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FCC looking into 911 calls from inactive handsets

Chris Ziegler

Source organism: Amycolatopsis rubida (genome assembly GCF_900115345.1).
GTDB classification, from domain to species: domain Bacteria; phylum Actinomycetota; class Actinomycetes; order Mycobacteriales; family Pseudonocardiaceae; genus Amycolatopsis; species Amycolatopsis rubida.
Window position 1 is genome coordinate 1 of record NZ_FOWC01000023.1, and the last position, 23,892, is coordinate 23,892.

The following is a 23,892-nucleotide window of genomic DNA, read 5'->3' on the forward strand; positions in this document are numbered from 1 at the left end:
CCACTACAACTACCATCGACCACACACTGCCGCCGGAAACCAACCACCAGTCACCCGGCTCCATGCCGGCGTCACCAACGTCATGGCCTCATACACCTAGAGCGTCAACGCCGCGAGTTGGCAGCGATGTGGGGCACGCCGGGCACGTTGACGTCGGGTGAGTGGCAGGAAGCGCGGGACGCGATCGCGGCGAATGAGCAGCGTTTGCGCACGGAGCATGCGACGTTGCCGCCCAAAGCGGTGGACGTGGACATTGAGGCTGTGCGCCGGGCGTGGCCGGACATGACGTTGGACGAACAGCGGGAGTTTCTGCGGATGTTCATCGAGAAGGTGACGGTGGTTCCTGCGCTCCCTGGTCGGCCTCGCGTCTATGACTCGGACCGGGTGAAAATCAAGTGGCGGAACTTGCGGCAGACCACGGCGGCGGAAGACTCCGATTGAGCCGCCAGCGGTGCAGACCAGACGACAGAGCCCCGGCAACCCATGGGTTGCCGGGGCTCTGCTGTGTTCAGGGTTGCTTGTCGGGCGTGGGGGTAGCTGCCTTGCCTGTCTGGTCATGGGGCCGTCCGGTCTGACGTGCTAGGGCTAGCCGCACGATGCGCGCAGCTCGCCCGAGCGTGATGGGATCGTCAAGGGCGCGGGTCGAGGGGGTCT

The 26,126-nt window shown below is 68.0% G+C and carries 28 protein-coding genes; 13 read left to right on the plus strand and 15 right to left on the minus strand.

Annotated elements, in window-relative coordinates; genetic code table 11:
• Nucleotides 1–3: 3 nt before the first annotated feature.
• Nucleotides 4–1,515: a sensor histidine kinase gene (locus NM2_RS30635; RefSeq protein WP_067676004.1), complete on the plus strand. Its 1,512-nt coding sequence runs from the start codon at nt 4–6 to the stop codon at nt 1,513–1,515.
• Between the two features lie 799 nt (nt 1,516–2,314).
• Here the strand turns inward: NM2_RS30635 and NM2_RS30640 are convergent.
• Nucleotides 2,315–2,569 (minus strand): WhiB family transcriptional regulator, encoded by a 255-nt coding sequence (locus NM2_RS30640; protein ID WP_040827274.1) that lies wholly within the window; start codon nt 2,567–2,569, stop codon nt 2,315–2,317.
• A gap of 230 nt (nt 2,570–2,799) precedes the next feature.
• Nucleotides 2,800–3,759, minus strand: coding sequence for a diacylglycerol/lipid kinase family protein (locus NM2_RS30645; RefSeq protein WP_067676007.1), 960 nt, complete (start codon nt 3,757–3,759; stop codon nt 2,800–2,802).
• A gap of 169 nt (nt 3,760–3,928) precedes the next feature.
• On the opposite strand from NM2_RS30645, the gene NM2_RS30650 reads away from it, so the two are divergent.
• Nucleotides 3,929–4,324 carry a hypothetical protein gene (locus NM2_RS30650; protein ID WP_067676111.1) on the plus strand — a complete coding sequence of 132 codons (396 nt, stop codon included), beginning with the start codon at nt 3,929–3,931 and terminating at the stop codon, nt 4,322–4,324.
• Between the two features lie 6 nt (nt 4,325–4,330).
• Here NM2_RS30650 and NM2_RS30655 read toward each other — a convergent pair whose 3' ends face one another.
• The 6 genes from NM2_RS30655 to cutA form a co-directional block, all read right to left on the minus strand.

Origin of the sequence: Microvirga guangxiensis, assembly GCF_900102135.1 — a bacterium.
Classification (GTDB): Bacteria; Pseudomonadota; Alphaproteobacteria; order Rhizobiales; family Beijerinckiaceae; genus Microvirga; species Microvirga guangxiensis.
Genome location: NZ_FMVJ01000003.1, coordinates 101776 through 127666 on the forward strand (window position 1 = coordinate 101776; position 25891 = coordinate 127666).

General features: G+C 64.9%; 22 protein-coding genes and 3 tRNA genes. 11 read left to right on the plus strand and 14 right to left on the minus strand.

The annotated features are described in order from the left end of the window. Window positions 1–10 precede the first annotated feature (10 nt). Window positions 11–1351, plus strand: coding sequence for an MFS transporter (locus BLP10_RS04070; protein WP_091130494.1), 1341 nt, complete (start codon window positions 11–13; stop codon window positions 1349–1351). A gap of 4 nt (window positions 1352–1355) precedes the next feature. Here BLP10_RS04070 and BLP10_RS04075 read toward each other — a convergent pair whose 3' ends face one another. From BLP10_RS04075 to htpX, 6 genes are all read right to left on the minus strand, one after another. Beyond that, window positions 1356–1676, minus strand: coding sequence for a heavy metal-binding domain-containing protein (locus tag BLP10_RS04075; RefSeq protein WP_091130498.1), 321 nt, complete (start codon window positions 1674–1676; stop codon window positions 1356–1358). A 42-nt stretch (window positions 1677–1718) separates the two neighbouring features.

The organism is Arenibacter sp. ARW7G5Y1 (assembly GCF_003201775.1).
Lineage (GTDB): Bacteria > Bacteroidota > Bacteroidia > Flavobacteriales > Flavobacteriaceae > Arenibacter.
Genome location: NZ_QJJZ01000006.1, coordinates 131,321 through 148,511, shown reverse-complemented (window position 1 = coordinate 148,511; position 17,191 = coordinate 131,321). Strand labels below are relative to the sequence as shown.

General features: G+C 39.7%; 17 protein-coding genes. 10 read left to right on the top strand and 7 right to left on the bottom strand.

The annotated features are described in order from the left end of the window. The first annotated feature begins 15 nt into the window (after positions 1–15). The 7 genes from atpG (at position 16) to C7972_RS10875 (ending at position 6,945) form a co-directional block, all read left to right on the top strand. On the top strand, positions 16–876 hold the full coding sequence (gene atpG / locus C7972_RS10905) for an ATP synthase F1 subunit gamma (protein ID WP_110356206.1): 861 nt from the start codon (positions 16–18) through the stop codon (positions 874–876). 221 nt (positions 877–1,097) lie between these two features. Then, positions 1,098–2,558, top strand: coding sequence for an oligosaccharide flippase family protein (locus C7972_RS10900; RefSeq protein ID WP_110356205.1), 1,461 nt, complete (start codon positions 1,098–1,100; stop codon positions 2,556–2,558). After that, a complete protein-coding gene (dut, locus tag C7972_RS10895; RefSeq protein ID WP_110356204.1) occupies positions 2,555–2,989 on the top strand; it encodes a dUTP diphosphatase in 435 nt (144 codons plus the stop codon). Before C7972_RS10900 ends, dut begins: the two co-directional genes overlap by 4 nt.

Asshats, jerkfaces, and garden-variety idiots have finally stirred the sleeping giant -- and though the FCC doesn't exactly have a sterling reputation of coming down hard on offenders, we can only hope something good happens here. All cellphones, tied to active accounts or otherwise, are required by law to be able to place calls to emergency services; by and large, that's a sound policy and something that's probably saved dozens of lives over the years. Sadly, though, folks have seen fit to abuse that capability, in some cases utterly overwhelming call centers and taking away service from others who genuinely need it. A number of states have banded together and formally asked the FCC to do something about it, and this is where it gets a little messy. Does the commish repeal the clause requiring access to 911? Sounds like the wrong move, but without any sort of account linkage, prank calls from inactive handsets are difficult at best to stop, simply because they can't be traced. There doesn't seem to be any guidance yet from the feds on exactly what action they may take -- and with an issue this tricky, we don't really expect action any time soon.

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